Panotech — Installation
Panotech is a smart monitor that captures a live stream feed of faces in a public space. A robotic surveillance system created with the goal of humanizing and critiquing the ever-present, growing reality of public surveillance, while bringing awareness and information about it to the public.
Panotech was originally created for ARTC166: Critical Practices. In Fall 2019, it won a Jacobs Hall showcase award, and recently won an Ignite Grant from Jacobs Hall to continue our work as a part of the 2020 Catalyst cohort.
Currently, it's featured in Worth Ryder Gallery as a part of 99 Robots, a student art exhibition that explores the concept of the robot in a time where our relationship with technology has heightened the artist's role as ethical interrogator.
In collaboration with Serena Chan, Cameron Chaney, Zeke Medley, and Noah Saso. Github repo here for software updates.
We were curious about what it would mean to give a face and body to surveillance, a process that is otherwise intentionally subversive.
The name and concept for Panotech is inspired by the panopticon, a system of control and institution from the 18th century, designed to allow all prisoners of an institution to be observed by a single security guard, without inmates being able to tell whether they are being watched. Our design concept mimics this by moving in a 360 degree fashion, creating an ever-present surveillance system realized in the form of a smart technology monitor.
In a public space, we are often unaware of the implication of hidden cameras secretly surveilling our every move; equally so, we don’t really think about how being in public, our faces/personal data are being tracked and kept. Amazon’s Ring doorbells, for example, are always filming whatever is happening outside the owners door and has partnerships with some 400 police departments so they can use the footage (Washington Post, 2019).
Our first prototype was hacked together with a thrifted swivel chair, modified screwdriver, servo motor, one arduino, a webcam, and Serena's spare desktop monitor.
Diagram credit @ Zeke MedleyZeke worked on the software, using openCV's face extraction scripts to detect faces from our attached webcam's live stream. To display information to the user, the machine runs an Electron application written in NodeJS, HTML, and CSS.
It uses information about the appearance of the face and its location to interact with its environment, telling the servo motor to trigger the drill either forwards or in reverse. Consequently, the entire body and "face" of our monitor turns to search for more faces.
Cameron worked on the mechanics, first CAD modeling the body frame of the monitor and how it would swivel in response to the Arduino-controlled drill motions.
Our original idea for this project was for it to have a very sleek and elegant design, almost like Eve from WallE. The monitor setup mimics the feeling of a person, with a monitor as a face and a spinning chair as a torso.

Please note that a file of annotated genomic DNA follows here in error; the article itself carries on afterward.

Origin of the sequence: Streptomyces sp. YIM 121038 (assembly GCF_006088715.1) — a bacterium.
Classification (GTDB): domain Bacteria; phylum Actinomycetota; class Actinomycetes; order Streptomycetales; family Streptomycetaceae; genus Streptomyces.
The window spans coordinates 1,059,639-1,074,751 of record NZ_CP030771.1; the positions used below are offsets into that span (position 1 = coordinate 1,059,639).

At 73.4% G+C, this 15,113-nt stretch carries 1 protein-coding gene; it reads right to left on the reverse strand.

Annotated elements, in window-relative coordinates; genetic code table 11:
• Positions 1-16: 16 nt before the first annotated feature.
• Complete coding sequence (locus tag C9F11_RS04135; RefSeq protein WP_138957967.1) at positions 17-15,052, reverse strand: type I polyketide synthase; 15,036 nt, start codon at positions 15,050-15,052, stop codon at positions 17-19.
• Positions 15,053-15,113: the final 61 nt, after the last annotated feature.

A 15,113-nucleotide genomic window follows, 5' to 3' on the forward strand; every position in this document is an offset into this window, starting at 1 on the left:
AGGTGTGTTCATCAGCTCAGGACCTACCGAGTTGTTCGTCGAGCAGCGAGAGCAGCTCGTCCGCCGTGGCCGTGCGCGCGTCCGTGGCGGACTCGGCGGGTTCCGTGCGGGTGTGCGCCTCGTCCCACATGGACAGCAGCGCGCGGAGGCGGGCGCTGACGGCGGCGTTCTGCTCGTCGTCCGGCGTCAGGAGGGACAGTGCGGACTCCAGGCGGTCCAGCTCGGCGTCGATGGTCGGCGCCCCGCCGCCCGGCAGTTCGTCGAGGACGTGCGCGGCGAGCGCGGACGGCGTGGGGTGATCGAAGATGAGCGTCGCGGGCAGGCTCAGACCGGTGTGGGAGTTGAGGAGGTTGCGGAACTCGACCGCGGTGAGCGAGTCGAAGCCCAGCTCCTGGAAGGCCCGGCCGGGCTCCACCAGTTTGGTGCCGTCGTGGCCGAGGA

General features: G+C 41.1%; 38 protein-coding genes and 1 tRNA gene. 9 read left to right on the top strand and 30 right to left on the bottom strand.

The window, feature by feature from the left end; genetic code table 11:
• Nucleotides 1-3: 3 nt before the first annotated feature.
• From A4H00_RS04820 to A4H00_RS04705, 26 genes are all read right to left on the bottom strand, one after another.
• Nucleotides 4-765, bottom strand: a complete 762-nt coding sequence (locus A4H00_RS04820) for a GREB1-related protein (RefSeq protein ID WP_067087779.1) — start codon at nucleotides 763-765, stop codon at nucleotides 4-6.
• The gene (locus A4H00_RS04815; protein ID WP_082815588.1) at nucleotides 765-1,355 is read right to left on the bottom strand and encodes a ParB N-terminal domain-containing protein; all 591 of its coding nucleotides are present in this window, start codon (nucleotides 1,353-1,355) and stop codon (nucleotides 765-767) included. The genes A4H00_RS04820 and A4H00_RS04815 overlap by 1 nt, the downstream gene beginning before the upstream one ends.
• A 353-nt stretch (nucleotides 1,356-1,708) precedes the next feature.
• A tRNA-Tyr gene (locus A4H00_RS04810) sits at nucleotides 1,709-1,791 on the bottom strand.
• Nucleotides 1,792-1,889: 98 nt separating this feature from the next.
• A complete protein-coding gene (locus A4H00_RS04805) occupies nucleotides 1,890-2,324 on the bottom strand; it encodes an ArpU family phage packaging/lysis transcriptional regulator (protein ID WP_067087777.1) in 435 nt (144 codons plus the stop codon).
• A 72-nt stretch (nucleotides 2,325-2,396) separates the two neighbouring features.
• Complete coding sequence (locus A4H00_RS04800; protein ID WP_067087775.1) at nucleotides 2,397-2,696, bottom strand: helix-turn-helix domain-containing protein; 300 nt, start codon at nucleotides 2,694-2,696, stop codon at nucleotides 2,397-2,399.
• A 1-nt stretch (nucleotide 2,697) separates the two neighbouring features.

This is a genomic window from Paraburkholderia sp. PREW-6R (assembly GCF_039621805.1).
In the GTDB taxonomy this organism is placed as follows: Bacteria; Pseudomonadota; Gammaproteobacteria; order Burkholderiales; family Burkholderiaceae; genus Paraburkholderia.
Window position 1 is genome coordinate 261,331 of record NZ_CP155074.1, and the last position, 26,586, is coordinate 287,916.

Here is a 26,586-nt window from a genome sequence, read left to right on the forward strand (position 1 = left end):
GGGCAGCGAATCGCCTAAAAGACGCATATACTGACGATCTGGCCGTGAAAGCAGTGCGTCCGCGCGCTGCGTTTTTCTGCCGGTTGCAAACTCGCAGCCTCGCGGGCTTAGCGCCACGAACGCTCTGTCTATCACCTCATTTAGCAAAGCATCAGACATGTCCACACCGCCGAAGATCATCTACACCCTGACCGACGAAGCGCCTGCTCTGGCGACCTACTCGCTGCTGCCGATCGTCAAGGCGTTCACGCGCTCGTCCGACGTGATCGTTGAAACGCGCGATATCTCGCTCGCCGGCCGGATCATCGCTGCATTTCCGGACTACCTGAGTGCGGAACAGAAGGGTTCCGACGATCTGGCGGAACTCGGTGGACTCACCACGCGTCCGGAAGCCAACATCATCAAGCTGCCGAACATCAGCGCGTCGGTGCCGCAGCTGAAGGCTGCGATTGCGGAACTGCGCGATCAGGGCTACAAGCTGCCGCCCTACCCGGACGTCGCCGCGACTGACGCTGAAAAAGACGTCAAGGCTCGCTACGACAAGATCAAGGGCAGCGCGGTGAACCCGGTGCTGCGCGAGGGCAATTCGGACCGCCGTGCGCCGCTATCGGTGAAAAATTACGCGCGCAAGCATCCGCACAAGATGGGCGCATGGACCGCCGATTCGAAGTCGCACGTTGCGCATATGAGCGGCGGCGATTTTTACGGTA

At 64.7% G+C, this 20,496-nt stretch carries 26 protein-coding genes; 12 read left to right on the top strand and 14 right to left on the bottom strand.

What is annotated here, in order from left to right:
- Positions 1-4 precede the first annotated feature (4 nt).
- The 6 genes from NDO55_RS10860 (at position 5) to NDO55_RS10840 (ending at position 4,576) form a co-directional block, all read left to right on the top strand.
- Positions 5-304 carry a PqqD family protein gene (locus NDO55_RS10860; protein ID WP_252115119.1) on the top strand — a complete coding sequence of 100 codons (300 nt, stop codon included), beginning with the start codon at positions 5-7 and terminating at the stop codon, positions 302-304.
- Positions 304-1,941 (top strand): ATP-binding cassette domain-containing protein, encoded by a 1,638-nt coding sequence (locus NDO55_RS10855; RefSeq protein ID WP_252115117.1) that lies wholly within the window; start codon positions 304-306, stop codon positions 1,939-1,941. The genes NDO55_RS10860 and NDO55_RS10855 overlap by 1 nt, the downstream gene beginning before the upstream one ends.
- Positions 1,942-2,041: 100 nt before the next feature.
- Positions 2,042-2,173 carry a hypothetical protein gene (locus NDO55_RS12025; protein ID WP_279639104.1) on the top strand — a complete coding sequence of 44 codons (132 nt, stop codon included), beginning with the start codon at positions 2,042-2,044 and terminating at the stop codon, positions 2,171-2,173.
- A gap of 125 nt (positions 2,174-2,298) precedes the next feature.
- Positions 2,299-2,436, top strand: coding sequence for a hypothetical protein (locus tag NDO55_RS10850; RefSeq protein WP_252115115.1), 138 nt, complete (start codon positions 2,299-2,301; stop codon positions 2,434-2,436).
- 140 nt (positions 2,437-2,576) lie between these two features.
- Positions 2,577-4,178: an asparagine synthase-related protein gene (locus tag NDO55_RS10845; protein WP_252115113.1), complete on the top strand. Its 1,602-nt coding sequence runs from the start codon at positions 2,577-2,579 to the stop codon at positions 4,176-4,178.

After several iterations, the first full prototype's body was built and assembled using wooden beams, laser cut base plates, and nails to mount.
Serena worked on branding and visual design, while I worked on the UI design and front-end coding.
The designs are inspired by smart security interfaces that are minimalist (like Ring tech), and the intention was to display a series of faces "collected" by our monitor. When a face is detected, it dynamically displays a red screen, warning the user of possible intruders that violate the space. However, as they're captured in a public setting, these faces are stored in the system, on display.
Much like widespread surveillance in our everyday lives, how our digital footprints are used and co-opted remains unclear.
After the showcase, we received a grant from Jacobs Hall and were accepted into an exhibition. Our second fully functional prototype took on a new direction.
Diagram credit @ Zeke Medley
Zeke and Noah revamped the software, and our newly updated code runs faster and smoother than before on a Pi 4. Currently, there is close to real time face detection and UI drawing.
For the installation, the program runs with the flip of a switch and displays generated static noise when no faces are seen, giving it an ominous presence in the room.
Cameron built a new mounting system that allows for the monitor to be hung from hooks on the gallery ceiling, giving the system a floating, body-like figure with wires dangling loosely behind it.
For the future, we're thinking of using a newly purchased monitor for better viewing angles, and adjusting to find the ideal height for a user to interact with the monitor. We're also bringing an improved motor system similar to our original concept.
After getting feedback that our messaging was unclear form exhibition passerbys, I iterated on designs that mimic widely popularized Instagram filters that project 'fun' interactions onto users' faces (guessing ages, what Trader Joe's product you might be, etc).
I also iterated on ways to better engage the user, like consenting to their facial data being used through a 'blink/wink' interaction to critique the often cryptic language and dark design patterns involved with giving digital consent to personal data along with confusing terms and conditions.